Efficiency and productivity are huge considerations, as most professors and teachers are really pressed for time. That's why we tend to make tests and assignments we can use over and over again. Learning how to use a new technology can be a huge time commitment, so many people might not be willing to invest personal time or sacrifice other areas of their work to open up time to experiment with new technologies.
Another factor is intolerance to ambiguity and risk-taking. Generative AI is an emerging technology, so we have no idea what it's going to do in the classroom. I could come up with an assignment and try it out at home three or four times to see what happens, but generative AI's capabilities might be throttled if there's more users or a content update could change how it operates in response to a problem.
As teachers, we sometimes think that we have to be perfect... that we can't make mistakes in the classroom, or that we need to be these superhuman role models. But it doesn't always have to be that way. Sometimes we need to embrace the spirit of play and experimentation.
3. Are there any creative thinking tactics that can help educators think of ways to use such a new or foreign technology in the classroom?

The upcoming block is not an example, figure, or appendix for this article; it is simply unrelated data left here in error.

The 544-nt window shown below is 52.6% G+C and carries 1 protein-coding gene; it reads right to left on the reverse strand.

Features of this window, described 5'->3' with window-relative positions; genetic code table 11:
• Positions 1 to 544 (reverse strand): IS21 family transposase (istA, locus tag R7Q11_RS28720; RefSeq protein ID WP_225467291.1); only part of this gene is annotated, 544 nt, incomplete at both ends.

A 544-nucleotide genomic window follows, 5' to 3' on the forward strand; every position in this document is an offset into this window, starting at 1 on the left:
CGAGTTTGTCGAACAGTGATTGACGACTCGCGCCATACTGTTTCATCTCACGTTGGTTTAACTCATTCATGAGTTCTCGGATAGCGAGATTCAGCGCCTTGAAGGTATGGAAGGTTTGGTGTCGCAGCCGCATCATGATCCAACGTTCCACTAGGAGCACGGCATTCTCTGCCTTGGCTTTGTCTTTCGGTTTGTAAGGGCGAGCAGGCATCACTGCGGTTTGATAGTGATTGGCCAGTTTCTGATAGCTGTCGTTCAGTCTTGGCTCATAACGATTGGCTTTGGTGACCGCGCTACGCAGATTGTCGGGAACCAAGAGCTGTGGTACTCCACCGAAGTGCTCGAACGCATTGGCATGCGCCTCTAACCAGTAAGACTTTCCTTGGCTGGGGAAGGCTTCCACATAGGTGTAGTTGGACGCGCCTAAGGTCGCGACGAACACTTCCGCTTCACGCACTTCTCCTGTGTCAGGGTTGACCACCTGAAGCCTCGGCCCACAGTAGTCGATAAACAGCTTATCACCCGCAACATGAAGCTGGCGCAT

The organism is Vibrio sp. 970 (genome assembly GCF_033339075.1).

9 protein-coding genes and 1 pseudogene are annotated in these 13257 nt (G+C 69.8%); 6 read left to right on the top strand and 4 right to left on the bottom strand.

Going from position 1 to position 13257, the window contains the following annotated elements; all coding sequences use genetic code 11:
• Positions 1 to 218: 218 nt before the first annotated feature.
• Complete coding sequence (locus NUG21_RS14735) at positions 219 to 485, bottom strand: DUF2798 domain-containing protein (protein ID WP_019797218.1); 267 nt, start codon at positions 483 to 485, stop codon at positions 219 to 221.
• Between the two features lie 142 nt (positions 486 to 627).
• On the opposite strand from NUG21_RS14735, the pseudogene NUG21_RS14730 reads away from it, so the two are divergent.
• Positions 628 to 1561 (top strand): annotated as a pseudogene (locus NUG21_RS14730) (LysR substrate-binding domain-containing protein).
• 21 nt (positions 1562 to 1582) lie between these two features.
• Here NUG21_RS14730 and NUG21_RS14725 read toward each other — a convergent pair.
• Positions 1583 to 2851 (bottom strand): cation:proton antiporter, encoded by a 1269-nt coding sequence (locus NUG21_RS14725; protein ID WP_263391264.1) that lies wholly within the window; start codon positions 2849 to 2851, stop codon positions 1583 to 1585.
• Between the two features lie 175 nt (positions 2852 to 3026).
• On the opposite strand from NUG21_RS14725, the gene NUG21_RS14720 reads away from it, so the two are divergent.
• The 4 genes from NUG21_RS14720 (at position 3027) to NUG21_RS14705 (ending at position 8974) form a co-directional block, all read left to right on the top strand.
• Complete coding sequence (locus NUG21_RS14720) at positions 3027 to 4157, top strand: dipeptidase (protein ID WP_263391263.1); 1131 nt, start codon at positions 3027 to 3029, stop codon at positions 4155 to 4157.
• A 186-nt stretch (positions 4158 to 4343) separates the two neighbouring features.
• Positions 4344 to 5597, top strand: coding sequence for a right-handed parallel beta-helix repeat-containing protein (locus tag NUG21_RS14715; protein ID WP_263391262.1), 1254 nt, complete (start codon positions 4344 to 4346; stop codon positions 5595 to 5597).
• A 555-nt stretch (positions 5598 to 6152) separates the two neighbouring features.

The first thing I recommend doing is coming up with analogies that make the technology more familiar, which is a really common strategy in the context of innovation.
One analogy I've formed compares generative AI to a contemporary playground that allows any user to come in and choose how they'll interact with the space that day, while providing the ability to gradually increase risk and have moments of discoveries. Adopting this mindset about generative AI is helpful for embracing the classroom as a place to test yourself, try new things, and know it's OK to make mistakes.
“Just like leaf blowers that can generate noise which irritates others or can be used to blow leaves onto other people's property, generative AI can present challenges to academic integrity or be used to plagiarize or create unethical material. By anticipating the potential for unintended consequences, you can predict them and try to find a way to mitigate them in your own practice.”